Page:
I recently had a conversation with a friend who, like many others in 2021, has been called back “to the office” for the first time in well over a year. His employer, being ever mindful of both employee requests and continuing safety concerns, has implemented a hybrid model wherein on any given work day, approximately 20% of employees are physically in the office. So, for example, in a team of five people, one of them is onsite every day of the work week.
These five team members naturally need to interact with each other regularly. They gather for quick daily huddles, team meetings, and design and iteration sessions – things they successfully managed to do virtually for 18 months. Now, however, team member Bob – after donning work attire, navigating after-school arrangements for his pre-teen, and battling the commute – is in the office one day per week for these meetups. Every Monday Bob sits alone in his office (in a mostly vacant building) and dials into team meetings via video with his co-workers who are, of course, dialing in remotely.
“Why,” Bob wonders, “couldn’t I have done this from home?”
Have we learned anything?
When organizations had to rapidly shift to remote work in early 2020, many leaders (who for years had delayed allowing employees to work remotely) feared a loss of productivity. Yet numerous studies and surveys have found those fears misplaced as worker productivity has actually increased. Managers who had long equated the concept of work getting done with employees arriving early/leaving late, sitting at their desks for 10 hours straight, and putting in sufficient face time realized that tasks could be completed, conversations could occur, and customers could be served via digital and other means.
And fortunately, as remote work continued, numerous organizational leaders spent a considerable amount of time listening – truly listening – to employees who expressed a desire for ongoing flexibility as they balance the demands of work, family, and well-being.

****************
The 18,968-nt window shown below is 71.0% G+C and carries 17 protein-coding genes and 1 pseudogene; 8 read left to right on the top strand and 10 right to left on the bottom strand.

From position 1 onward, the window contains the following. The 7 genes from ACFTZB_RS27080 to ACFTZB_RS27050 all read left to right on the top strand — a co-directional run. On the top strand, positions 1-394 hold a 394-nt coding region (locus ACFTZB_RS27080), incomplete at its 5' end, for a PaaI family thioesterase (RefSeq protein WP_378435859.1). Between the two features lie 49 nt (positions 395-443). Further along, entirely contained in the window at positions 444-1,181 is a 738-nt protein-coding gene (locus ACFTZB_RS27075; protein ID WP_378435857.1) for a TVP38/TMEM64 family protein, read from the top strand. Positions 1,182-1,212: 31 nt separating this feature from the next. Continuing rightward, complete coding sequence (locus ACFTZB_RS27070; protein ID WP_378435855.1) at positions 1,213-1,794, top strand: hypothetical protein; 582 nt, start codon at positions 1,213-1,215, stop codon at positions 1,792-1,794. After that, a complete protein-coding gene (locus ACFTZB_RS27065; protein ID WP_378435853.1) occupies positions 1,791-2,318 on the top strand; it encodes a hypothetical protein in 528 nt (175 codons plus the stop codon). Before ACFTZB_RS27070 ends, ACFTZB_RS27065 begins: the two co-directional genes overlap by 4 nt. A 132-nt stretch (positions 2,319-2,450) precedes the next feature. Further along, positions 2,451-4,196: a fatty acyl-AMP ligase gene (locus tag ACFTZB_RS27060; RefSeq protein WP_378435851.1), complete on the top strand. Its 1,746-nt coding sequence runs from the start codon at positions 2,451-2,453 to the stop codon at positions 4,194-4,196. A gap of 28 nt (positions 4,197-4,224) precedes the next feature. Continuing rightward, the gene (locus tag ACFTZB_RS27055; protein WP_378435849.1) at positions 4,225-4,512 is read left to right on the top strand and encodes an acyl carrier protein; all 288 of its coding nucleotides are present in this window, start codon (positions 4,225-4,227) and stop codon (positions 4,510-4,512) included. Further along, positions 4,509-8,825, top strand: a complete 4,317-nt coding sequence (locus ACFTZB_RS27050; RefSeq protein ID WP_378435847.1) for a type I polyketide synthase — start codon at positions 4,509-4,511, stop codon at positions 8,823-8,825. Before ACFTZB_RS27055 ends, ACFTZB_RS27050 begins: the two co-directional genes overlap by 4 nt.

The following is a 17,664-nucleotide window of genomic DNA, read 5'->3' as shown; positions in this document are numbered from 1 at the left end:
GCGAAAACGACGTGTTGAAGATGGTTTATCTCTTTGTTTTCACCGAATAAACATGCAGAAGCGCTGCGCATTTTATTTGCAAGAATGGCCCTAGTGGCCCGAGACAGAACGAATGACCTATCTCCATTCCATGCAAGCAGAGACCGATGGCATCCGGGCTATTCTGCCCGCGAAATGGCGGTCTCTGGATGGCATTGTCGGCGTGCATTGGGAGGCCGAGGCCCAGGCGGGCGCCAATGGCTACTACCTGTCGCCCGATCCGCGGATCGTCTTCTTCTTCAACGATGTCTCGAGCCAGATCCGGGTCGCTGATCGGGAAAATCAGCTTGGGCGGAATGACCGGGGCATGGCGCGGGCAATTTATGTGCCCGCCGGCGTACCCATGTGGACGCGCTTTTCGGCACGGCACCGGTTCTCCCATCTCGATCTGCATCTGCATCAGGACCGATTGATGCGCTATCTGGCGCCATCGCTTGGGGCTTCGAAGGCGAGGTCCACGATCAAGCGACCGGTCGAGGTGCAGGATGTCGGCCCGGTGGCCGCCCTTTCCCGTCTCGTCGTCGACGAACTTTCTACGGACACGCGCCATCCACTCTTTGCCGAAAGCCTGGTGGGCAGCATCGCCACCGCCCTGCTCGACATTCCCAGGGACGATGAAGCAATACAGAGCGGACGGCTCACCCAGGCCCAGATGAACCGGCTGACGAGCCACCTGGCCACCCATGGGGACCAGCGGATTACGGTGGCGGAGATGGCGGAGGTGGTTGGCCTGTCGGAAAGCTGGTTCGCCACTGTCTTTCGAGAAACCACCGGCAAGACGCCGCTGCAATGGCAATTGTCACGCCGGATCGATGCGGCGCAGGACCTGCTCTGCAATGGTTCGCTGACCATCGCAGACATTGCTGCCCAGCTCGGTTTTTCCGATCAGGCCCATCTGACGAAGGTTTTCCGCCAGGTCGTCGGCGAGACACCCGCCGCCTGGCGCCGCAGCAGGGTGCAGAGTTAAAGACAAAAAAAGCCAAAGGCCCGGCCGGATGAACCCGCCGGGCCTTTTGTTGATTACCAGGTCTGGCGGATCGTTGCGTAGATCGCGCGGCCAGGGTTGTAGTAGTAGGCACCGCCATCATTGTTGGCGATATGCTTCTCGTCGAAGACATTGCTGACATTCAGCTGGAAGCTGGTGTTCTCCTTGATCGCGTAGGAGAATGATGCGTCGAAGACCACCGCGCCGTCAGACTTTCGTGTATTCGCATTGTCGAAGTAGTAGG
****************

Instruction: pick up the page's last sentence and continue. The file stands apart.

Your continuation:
The voice of the employee, particularly as companies made plans to bring staff back to the office, took on new importance. Some workers have been eager to return to the office. Others decided that a forced return to the office is not acceptable and either resigned or started the search for new employment. And many have made their desires known, working to negotiate a balanced hybrid model with their companies.
Striking the right balance
The Accenture Future of Work Study 2021 found that 83% of workers reported a hybrid model, when they sometimes work remotely and sometimes go on-site, as optimal. The goal for employers is to build a model – focused on both business optimization and employee well-being and productivity – that is location-agnostic. In other words, a hybrid model that ensures employees can do their best work ... no matter where that work is being performed.
Employers can focus on designing a hybrid model that:
Ensures team members are all in the office on the same day for key meetings that benefit when there is face-to-face interaction or in-person collaboration.
Recognizes that some individuals may experience stress or anxiety returning to a workplace with large groups of people, regardless of the company’s vaccination or social distancing policies.
Works to eliminate feelings of exclusion that could arise when some members of a work team are on-site and some are at home.
Provides opportunities for early career professionals to interact with peers and mentors in-person to effectively build relationships, learn social cues, and experience “how things work.”
Creates an onboarding experience for new hires that includes extra on-site days at the beginning of employment so they can socialize, make connections, and build relationships across the organization.
Puts people front and center by ensuring that new work models support both the physical and psychological safety of staff.
As we’ve advanced our understanding that work is something you “do” as opposed to a place you “go,” we’re left to ponder both the necessity for and the meaning of “the office.” Do we need a physical location? Are cubicles and conference rooms and communal coffee pots important? What does “going to the office” even mean in 2021 and beyond?
We do not merely have to re-open “the office” as it existed before the pandemic. We can, instead, create something new, appealing, and meaningful. Today’s office is existential and metaphysical; it exists, in the collective sense, because people are gathering for a shared purpose.
And there’s really no need to change out of one’s yoga pants or hop on a train to get there.